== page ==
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Fatal Accidents Act of 1976

The Fatal Accidents Act of 1976 is the relevant legislation which enables the family members of deceased victims killed in fatal accidents through fault of another party,  to recover damages. The Act primarily applies to Wales and England.                   

Background

The Fatal Accident Act of 1846 has allowed the family members or the close relatives of the deceased person to claim for the damages incurred to them including financial, physical or psychological for the first time. Nevertheless, the Fatal Accident Act of 1976 modernised the procedure of claiming for fatal accidents and retracted the earlier legislation.  

The Fatal Accidents Act of 1976

The Fatal Accident Act of 1976 permits claims under three different heads, they are:

  • Dependency claim: A dependency claim is a claim for the financial loss suffered. The  class of dependants is restricted and defined in the act.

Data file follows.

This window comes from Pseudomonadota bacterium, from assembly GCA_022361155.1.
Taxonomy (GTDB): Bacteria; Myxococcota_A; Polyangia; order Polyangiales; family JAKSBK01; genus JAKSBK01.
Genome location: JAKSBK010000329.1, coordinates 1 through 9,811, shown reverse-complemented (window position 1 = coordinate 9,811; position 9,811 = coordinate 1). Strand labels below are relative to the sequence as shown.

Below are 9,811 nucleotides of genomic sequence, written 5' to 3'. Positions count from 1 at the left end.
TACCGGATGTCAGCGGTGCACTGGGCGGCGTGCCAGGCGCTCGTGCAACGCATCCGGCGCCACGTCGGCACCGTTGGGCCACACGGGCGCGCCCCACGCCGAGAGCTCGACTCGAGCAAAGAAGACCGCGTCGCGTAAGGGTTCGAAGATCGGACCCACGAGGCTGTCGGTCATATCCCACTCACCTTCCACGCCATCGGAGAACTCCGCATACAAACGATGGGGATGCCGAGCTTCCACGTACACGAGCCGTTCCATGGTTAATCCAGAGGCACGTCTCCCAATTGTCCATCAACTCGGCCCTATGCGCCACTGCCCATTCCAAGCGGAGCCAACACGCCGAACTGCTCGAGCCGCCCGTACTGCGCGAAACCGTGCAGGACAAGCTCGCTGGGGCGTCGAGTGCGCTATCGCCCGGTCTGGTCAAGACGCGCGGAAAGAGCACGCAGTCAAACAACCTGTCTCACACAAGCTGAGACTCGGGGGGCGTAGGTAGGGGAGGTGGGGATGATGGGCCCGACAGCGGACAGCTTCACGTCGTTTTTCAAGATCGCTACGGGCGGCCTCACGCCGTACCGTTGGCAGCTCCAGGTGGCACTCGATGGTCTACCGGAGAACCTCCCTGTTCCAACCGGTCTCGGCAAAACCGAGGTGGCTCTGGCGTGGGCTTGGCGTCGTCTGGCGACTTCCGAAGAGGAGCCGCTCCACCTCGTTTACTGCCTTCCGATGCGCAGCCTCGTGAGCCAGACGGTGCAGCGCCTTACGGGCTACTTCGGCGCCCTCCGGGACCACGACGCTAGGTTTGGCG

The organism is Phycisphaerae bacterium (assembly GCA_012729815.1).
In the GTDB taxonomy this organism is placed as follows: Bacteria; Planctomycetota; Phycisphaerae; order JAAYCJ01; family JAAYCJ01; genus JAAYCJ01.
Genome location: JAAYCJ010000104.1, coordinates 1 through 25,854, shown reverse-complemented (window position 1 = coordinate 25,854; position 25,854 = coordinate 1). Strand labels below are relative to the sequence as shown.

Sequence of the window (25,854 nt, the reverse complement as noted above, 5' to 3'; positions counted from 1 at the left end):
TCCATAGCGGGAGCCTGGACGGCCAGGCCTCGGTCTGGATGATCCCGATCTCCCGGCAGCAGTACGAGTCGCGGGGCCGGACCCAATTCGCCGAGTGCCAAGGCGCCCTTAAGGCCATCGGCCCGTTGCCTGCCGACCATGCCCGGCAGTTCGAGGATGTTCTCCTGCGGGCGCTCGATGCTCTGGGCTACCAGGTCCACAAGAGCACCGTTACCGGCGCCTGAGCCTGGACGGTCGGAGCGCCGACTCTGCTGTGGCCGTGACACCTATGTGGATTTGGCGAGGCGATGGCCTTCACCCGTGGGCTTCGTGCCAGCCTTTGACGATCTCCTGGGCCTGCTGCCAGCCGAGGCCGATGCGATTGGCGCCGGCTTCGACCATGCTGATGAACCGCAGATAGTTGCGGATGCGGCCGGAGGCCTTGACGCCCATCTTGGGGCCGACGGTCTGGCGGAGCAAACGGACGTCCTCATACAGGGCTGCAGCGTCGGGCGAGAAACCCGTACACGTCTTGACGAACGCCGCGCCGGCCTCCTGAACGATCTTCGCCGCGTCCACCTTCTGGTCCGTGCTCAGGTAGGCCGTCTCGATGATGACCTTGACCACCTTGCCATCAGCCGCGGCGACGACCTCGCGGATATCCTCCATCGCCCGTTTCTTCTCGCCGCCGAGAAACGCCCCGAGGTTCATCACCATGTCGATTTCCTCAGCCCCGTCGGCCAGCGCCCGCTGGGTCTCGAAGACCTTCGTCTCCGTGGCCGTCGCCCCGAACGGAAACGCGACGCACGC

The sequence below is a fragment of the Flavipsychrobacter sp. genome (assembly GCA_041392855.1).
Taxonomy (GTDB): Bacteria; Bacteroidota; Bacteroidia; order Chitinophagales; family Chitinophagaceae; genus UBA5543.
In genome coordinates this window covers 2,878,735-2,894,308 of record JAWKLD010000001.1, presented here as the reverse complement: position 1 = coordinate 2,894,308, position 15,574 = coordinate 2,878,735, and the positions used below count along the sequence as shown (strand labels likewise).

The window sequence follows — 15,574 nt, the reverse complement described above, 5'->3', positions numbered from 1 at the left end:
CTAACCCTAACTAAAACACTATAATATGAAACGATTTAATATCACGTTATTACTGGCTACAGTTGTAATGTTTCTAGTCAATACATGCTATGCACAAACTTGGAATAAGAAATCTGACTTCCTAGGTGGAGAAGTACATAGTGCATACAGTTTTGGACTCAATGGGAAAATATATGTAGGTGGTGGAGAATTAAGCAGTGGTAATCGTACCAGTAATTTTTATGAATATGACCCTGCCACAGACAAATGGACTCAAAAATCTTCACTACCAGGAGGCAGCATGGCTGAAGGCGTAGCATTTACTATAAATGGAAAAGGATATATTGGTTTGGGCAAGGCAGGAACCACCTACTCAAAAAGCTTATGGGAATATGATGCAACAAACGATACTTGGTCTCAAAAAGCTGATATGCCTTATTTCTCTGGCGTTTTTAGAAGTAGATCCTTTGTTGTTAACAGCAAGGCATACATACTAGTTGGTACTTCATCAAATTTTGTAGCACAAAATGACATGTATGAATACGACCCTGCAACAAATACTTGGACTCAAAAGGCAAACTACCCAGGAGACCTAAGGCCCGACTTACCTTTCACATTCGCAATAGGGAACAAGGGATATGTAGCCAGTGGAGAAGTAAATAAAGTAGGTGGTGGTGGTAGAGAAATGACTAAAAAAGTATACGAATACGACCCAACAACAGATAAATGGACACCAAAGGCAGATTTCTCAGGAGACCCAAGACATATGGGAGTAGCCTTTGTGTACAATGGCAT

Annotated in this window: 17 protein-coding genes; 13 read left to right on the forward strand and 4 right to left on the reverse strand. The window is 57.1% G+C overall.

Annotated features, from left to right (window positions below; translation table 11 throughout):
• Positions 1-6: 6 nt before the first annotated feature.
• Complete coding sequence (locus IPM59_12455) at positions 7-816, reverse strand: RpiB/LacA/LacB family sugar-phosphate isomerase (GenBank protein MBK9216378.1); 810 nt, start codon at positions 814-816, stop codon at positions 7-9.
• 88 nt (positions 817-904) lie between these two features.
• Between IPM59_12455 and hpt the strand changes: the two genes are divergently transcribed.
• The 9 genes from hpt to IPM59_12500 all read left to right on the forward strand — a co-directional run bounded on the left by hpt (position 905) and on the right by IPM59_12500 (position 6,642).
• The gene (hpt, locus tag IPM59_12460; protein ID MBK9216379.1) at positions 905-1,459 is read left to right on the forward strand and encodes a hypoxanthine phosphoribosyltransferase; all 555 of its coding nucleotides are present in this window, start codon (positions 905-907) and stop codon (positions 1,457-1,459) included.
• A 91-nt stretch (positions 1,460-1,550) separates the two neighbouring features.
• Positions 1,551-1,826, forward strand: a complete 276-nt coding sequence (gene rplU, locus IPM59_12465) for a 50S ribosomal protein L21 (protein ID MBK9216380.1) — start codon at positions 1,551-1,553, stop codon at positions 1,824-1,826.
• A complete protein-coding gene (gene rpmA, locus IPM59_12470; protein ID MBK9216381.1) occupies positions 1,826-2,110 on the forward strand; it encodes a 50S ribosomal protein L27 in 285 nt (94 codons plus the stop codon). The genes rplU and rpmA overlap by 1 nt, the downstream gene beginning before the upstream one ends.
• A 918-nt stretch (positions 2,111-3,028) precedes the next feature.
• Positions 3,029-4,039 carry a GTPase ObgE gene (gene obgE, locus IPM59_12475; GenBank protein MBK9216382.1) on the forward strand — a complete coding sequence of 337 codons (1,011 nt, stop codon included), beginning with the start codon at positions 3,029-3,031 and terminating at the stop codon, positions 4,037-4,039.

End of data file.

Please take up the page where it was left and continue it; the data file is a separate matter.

• Bereavement claim: The bereavement claim is a claim in recognition of the grief by the further limited class of the dependants. This is an award fixed by the statute at £ 11,800
  • Funeral expenses paid by the dependant

Some of the other aspects covered in the Fatal Accident Act of 1976 include: 

 (1) Claim for the damages of the bereavement must only be for the advantage of:

·                                 The wife or the husband of the deceased

·                                 The parent of a unmarried deceased minor

(i) Of his parents/ guardians, only if he was legitimate
(ii) Of his mother, in case if the victim was illegitimate    

(2) Where there is the claim for the damages under the 1976 act for the advantage of both the guardians/ parents of the deceased, the amount awarded must be distributed equally among all (subject to any sort of deduction falling to be made in respect of the costs not recuperated from defendant). 

According to the act of 1976 the dependant must have suffered some financial loss as a result of the death of the deceased.

 

Resources
Testimonials
Mrs B was crossing a pedestrian crossing pushing her grandson in a baby buggy when she was knocked to the ground by a car driven by the defendant. The accident caused a complex fracture to her right foot.   Liability was denied as both parties claimed the lights were in their favour. At trial Cooks were successful in proving Mrs B’s case and she was awarded £90,000.00.
"I would like to thank you and all your staff for your courtesy and professionalism in what has been a very distressing time for us all..."
Mrs B from London